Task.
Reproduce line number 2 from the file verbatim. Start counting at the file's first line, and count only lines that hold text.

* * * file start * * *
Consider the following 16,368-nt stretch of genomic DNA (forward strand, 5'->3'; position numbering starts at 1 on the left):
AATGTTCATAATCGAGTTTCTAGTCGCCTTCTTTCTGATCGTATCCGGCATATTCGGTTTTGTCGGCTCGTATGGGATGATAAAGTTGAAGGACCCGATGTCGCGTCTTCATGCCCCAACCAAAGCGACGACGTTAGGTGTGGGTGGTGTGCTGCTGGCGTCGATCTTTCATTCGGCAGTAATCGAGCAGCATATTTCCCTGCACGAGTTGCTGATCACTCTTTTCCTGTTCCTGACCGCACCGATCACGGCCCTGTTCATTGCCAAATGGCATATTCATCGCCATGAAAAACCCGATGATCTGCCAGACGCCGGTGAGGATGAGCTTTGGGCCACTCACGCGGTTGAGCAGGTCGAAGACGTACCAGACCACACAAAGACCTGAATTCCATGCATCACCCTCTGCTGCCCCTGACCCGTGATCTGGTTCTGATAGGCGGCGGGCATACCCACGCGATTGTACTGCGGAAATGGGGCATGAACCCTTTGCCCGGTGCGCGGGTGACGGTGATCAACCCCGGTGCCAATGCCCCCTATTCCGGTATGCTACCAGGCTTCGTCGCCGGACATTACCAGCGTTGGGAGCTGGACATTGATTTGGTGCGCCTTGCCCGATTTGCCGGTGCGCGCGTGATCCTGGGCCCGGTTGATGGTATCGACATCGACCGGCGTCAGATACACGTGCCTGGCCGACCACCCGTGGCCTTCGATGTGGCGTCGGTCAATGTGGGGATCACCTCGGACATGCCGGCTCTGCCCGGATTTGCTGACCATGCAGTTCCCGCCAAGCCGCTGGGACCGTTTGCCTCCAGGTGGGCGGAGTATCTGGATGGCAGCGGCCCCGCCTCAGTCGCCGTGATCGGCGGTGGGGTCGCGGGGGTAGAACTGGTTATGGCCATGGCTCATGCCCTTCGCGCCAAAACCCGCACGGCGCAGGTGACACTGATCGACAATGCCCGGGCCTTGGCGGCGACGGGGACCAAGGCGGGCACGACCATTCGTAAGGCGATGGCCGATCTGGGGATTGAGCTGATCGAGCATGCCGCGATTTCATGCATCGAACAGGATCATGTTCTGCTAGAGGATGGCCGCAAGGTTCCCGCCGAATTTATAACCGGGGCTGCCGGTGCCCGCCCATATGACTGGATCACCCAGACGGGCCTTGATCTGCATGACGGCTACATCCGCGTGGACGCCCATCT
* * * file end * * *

AATGTTCATAATCGAGTTTCTAGTCGCCTTCTTTCTGATCGTATCCGGCATATTCGGTTTTGTCGGCTCGTATGGGATGATAAAGTTGAAGGACCCGATGTCGCGTCTTCATGCCCCAACCAAAGCGACGACGTTAGGTGTGGGTGGTGTGCTGCTGGCGTCGATCTTTCATTCGGCAGTAATCGAGCAGCATATTTCCCTGCACGAGTTGCTGATCACTCTTTTCCTGTTCCTGACCGCACCGATCACGGCCCTGTTCATTGCCAAATGGCATATTCATCGCCATGAAAAACCCGATGATCTGCCAGACGCCGGTGAGGATGAGCTTTGGGCCACTCACGCGGTTGAGCAGGTCGAAGACGTACCAGACCACACAAAGACCTGAATTCCATGCATCACCCTCTGCTGCCCCTGACCCGTGATCTGGTTCTGATAGGCGGCGGGCATACCCACGCGATTGTACTGCGGAAATGGGGCATGAACCCTTTGCCCGGTGCGCGGGTGACGGTGATCAACCCCGGTGCCAATGCCCCCTATTCCGGTATGCTACCAGGCTTCGTCGCCGGACATTACCAGCGTTGGGAGCTGGACATTGATTTGGTGCGCCTTGCCCGATTTGCCGGTGCGCGCGTGATCCTGGGCCCGGTTGATGGTATCGACATCGACCGGCGTCAGATACACGTGCCTGGCCGACCACCCGTGGCCTTCGATGTGGCGTCGGTCAATGTGGGGATCACCTCGGACATGCCGGCTCTGCCCGGATTTGCTGACCATGCAGTTCCCGCCAAGCCGCTGGGACCGTTTGCCTCCAGGTGGGCGGAGTATCTGGATGGCAGCGGCCCCGCCTCAGTCGCCGTGATCGGCGGTGGGGTCGCGGGGGTAGAACTGGTTATGGCCATGGCTCATGCCCTTCGCGCCAAAACCCGCACGGCGCAGGTGACACTGATCGACAATGCCCGGGCCTTGGCGGCGACGGGGACCAAGGCGGGCACGACCATTCGTAAGGCGATGGCCGATCTGGGGATTGAGCTGATCGAGCATGCCGCGATTTCATGCATCGAACAGGATCATGTTCTGCTAGAGGATGGCCGCAAGGTTCCCGCCGAATTTATAACCGGGGCTGCCGGTGCCCGCCCATATGACTGGATCACCCAGACGGGCCTTGATCTGCATGACGGCTACATCCGCGTGGACGCCCATCT